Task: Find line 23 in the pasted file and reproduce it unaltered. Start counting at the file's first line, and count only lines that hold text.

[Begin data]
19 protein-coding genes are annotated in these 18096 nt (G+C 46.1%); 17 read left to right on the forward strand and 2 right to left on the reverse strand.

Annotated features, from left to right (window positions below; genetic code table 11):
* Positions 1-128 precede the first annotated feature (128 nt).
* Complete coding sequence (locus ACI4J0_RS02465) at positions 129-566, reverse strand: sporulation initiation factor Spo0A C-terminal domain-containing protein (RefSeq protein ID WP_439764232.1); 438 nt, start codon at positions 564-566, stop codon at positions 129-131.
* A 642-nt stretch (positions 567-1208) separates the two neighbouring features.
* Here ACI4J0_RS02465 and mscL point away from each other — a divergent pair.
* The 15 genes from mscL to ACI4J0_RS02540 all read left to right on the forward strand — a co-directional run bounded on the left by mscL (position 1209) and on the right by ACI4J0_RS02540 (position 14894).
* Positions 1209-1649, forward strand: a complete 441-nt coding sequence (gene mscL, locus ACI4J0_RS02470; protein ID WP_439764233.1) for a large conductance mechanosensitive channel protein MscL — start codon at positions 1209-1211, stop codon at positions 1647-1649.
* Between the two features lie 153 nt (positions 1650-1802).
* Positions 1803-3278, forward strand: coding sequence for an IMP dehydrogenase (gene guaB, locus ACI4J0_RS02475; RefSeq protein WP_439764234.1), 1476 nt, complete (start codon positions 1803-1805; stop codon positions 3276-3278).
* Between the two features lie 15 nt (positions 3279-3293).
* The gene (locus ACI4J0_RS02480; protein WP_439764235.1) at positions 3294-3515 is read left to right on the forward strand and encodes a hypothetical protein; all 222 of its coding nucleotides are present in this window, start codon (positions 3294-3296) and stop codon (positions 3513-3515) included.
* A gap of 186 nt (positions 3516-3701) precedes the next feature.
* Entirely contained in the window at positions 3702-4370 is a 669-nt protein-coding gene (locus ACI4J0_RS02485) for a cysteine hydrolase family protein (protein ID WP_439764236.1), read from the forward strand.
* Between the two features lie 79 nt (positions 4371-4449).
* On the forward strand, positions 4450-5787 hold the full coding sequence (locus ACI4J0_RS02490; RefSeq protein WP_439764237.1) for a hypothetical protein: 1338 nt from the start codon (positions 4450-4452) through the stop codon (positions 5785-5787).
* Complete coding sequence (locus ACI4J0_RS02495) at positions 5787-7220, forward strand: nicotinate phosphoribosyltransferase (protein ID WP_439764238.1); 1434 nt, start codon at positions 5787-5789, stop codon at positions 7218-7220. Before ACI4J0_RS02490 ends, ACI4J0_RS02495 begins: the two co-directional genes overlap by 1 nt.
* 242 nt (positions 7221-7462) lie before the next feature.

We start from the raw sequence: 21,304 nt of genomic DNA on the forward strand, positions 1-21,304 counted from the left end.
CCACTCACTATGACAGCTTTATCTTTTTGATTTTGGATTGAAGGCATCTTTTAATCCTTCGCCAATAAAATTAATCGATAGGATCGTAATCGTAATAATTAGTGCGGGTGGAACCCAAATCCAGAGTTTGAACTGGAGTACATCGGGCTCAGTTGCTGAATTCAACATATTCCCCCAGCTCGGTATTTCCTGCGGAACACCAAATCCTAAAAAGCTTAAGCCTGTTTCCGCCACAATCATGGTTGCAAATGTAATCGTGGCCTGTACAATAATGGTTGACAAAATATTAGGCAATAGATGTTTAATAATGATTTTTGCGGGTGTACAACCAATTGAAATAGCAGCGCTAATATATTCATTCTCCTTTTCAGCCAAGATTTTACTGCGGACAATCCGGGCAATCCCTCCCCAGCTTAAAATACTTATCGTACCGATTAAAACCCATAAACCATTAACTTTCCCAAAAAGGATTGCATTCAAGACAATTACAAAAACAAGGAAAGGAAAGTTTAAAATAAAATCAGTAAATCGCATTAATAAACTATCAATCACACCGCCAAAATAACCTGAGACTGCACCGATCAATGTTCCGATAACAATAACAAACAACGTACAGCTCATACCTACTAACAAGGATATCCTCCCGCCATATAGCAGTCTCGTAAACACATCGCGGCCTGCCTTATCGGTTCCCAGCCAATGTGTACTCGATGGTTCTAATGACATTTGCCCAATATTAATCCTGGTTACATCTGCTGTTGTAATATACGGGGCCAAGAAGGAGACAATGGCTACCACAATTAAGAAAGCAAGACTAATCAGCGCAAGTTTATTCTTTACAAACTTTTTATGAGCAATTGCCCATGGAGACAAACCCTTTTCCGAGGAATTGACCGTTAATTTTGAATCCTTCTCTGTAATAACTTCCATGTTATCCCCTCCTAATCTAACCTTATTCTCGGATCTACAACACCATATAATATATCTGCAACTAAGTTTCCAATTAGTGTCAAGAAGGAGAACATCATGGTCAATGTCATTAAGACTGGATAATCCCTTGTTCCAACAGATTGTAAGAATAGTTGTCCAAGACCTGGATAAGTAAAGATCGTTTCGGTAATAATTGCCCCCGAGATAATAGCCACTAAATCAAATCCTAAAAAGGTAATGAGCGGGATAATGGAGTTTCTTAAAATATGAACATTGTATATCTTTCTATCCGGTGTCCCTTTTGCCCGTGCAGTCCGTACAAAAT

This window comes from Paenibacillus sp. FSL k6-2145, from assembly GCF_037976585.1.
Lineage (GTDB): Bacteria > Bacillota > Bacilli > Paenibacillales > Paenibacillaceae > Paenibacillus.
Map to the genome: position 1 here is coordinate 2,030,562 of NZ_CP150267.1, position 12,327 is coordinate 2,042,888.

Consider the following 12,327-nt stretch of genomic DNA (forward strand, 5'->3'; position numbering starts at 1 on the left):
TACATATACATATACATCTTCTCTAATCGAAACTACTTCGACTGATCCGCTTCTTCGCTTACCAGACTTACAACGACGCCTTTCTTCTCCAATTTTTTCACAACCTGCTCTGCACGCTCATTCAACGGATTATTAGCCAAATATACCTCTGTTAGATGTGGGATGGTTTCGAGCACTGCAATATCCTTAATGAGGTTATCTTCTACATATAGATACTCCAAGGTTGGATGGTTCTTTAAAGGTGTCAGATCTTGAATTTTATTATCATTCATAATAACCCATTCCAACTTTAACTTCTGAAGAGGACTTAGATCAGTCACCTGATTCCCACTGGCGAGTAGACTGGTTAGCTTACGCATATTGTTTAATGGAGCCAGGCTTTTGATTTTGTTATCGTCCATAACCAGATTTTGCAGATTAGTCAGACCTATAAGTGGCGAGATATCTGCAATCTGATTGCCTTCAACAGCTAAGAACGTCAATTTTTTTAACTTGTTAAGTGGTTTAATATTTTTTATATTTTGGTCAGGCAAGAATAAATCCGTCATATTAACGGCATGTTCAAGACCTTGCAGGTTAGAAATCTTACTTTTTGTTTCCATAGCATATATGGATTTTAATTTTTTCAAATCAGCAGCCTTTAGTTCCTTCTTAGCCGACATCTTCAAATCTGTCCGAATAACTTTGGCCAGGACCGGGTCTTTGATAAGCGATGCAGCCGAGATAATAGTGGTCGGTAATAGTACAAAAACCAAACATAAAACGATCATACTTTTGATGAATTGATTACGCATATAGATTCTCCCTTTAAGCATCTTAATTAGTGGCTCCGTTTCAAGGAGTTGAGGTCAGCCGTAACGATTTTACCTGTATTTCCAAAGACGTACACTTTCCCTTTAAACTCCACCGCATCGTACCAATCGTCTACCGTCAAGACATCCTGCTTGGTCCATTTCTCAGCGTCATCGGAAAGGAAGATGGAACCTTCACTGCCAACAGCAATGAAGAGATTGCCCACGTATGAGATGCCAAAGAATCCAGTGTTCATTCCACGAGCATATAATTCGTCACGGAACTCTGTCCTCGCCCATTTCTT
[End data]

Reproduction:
Map to the genome: position 1 here is coordinate 2,030,562 of NZ_CP150267.1, position 12,327 is coordinate 2,042,888.